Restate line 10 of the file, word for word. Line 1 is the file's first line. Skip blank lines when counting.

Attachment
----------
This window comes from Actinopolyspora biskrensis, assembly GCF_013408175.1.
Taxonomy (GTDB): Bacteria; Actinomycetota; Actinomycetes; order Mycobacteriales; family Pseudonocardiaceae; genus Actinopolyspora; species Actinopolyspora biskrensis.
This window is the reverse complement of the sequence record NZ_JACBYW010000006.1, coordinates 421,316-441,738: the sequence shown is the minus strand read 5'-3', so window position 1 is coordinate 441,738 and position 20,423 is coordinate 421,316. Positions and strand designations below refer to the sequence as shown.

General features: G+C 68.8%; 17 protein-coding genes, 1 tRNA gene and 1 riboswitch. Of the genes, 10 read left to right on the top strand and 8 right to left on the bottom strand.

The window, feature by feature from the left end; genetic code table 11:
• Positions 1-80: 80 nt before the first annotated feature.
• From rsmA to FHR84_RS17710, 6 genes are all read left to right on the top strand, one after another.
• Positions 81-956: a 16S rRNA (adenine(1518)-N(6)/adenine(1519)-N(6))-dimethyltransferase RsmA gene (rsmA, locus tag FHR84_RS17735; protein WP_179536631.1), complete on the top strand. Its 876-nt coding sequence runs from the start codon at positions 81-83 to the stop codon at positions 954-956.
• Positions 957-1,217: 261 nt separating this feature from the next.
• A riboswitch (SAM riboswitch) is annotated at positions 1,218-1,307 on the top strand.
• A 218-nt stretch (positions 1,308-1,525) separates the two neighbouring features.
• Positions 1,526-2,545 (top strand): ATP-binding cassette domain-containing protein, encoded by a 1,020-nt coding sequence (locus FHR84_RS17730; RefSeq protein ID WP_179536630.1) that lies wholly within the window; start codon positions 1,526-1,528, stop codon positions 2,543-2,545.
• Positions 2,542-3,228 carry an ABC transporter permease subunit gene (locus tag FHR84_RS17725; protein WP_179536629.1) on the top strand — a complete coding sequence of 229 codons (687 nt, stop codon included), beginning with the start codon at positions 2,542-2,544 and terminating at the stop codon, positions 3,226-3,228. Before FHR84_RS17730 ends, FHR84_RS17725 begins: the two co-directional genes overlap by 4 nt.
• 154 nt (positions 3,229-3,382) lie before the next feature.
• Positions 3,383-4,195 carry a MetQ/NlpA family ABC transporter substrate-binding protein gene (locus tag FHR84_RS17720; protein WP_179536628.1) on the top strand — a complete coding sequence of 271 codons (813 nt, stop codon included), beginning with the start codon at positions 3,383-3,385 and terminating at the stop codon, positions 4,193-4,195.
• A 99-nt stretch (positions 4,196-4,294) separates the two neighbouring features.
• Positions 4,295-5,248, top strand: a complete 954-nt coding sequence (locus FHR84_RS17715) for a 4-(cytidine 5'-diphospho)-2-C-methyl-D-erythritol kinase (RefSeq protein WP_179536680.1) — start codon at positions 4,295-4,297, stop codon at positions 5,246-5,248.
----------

• A riboswitch (SAM riboswitch) is annotated at positions 1,218-1,307 on the top strand.